This illustrated presentation explores the intersections of photography with painting in the nineteenth century and with computers in the twentieth century. Both a theoretical and historical perspective, it accounts for the aesthetic, technological, and ideological factors that shaped photograpny. Early photography revolutionized image making, and visual imaging is again being redefined in the electronic era.
The camera transformed visual information in the nineteenth century. Digital technologies now reiterate the ways we create and perceive photo images. Photographic perceptions change. We attributed a veracity to photographs rarely accorded other visual arts. Photos are never ‘real’, yet new skepticism has evolved with digital photography’s manipulative dexterity. Selection, manipulation, and outright fabrication of the image from camera to print always occurred. Early photographs were staged, composited and otherwise contrived. Photography invariably intersected with other methods, producing hybrid forms.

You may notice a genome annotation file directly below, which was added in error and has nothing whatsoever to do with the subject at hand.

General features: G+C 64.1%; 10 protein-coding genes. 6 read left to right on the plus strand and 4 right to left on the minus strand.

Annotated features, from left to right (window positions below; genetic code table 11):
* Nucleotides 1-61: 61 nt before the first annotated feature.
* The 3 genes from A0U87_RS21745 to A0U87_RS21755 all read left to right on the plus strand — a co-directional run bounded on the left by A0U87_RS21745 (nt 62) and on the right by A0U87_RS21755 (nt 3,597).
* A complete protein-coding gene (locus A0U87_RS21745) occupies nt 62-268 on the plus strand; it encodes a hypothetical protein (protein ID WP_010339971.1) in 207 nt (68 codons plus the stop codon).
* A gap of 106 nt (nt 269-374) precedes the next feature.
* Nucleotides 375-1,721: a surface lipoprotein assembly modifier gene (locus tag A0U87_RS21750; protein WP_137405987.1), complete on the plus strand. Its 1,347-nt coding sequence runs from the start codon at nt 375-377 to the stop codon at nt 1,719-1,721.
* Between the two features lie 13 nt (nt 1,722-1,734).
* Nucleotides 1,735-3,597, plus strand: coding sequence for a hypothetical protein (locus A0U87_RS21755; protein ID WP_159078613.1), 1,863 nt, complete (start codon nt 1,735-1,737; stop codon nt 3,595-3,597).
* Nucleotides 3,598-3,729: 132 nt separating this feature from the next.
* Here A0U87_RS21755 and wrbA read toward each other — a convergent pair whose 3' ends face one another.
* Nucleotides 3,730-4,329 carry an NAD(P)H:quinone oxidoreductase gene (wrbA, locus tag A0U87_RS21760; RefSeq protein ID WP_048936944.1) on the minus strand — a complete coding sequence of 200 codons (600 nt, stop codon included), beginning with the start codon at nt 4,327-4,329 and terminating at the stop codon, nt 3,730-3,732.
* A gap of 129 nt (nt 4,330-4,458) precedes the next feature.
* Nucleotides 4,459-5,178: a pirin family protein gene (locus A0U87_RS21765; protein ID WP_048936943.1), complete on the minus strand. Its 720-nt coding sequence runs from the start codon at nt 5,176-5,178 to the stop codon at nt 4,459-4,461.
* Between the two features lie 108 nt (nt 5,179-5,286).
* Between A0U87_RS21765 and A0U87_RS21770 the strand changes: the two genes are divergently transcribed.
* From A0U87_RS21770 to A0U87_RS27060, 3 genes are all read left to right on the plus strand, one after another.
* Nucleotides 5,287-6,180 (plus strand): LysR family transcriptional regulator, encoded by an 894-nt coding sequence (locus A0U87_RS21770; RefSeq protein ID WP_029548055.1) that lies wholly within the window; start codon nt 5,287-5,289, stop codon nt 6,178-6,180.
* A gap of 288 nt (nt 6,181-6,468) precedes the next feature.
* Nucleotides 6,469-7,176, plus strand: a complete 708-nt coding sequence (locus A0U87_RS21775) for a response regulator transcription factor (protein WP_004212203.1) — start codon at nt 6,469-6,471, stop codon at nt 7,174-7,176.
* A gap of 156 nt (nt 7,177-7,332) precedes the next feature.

Current interplay between photography and digital technologies elicits new formulations. Confluence and collision occur when new tools combine with conventional techniques, yielding hybrid forms. Intersections provide fertile straits for contemporary imagery The artist remains the source of ideas; tools and techniques only serve. The conceptual and visual encounter endures. Projected images, from early photographs through cutting edge contemporary works, illustrate the dual revolutions of Photography.
- Mary Stieglitz (USA), Iowa State University, Ames